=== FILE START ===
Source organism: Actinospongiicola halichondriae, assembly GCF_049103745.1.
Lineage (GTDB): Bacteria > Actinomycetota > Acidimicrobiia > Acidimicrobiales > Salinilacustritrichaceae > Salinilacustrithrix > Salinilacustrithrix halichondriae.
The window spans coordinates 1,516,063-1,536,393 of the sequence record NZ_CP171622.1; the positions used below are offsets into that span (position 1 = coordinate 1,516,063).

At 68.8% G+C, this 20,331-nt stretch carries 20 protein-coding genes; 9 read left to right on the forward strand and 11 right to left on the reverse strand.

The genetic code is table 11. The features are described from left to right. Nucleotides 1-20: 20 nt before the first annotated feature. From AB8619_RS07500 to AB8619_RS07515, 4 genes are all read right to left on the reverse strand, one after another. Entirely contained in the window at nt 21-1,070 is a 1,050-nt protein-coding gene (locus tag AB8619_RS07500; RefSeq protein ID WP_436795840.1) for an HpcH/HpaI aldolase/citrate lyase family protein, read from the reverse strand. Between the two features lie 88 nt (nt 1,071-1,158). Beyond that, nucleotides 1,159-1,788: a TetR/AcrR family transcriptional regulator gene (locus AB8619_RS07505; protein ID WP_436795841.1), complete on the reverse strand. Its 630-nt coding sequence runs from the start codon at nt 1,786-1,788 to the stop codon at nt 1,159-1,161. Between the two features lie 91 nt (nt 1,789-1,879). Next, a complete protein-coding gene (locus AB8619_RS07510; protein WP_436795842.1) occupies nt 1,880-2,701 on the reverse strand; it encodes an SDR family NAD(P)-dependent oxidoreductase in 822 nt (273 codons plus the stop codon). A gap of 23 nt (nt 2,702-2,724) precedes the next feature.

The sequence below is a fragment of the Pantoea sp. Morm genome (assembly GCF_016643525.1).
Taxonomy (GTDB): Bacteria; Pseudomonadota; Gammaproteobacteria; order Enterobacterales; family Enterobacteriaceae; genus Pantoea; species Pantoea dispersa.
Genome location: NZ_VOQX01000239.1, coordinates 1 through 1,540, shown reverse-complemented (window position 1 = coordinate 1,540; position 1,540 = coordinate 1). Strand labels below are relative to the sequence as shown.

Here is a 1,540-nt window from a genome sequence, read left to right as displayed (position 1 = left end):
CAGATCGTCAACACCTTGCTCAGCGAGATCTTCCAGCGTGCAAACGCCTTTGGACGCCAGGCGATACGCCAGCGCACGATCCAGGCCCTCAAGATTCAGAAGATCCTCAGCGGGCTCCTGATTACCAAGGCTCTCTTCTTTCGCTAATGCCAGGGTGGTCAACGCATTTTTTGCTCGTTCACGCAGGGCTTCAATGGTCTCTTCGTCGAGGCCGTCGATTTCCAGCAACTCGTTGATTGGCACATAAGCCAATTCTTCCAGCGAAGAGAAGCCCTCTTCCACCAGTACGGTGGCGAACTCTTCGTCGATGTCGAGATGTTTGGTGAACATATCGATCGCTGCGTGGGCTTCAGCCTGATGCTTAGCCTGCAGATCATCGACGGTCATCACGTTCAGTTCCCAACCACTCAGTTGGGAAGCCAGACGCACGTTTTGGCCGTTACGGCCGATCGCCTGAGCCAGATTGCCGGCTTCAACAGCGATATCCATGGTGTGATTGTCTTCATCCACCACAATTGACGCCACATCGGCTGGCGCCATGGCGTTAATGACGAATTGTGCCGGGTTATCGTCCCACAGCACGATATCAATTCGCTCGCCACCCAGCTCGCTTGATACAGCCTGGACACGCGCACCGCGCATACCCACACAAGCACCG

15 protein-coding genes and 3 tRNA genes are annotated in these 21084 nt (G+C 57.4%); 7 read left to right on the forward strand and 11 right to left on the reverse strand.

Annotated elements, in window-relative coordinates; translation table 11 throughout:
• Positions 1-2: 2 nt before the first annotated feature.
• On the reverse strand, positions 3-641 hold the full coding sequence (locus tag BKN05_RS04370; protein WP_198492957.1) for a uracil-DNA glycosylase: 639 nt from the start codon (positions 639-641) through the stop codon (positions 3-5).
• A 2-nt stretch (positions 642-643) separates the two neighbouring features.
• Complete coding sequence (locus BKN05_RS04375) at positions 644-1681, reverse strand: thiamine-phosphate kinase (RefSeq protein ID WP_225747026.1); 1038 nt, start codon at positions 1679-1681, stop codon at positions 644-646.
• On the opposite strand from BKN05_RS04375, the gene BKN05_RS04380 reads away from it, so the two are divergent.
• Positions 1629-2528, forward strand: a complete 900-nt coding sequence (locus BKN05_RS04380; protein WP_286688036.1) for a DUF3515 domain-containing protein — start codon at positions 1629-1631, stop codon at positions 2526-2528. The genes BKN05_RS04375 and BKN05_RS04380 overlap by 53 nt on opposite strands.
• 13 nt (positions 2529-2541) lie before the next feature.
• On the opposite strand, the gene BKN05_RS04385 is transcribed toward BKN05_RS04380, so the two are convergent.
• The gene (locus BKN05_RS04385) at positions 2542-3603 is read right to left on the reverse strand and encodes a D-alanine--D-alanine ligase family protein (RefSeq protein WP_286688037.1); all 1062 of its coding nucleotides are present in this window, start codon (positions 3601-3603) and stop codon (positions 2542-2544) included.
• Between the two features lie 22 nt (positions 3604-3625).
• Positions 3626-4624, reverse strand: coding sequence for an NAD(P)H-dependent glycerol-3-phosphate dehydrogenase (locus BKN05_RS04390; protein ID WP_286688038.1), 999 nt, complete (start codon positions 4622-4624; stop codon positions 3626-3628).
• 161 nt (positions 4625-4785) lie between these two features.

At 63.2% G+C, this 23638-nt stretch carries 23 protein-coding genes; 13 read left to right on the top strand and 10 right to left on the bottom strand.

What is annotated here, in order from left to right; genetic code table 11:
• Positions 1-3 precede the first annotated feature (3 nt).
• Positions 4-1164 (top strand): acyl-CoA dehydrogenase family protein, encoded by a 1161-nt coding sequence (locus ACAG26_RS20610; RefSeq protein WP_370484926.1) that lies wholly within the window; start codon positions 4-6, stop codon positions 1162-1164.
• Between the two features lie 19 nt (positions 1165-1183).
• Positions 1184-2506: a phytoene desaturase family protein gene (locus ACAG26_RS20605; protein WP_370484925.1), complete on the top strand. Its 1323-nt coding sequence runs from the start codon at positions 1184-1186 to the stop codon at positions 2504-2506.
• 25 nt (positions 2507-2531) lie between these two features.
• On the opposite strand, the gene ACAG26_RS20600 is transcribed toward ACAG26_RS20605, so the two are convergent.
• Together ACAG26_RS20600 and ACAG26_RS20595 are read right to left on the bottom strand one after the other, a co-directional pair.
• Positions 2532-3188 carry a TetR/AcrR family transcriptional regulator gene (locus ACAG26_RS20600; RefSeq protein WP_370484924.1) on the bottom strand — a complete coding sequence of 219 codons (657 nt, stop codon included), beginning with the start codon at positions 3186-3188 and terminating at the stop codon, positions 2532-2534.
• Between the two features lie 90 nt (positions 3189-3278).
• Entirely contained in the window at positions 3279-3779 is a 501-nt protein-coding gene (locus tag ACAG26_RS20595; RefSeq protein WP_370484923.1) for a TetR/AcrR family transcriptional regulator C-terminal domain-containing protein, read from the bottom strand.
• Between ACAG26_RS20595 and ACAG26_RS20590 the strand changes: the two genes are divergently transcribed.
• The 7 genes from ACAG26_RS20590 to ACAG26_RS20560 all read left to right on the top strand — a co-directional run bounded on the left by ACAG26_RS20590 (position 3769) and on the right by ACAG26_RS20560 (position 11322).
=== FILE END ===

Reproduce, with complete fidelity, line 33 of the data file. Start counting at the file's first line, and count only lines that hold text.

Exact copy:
• Together ACAG26_RS20600 and ACAG26_RS20595 are read right to left on the bottom strand one after the other, a co-directional pair.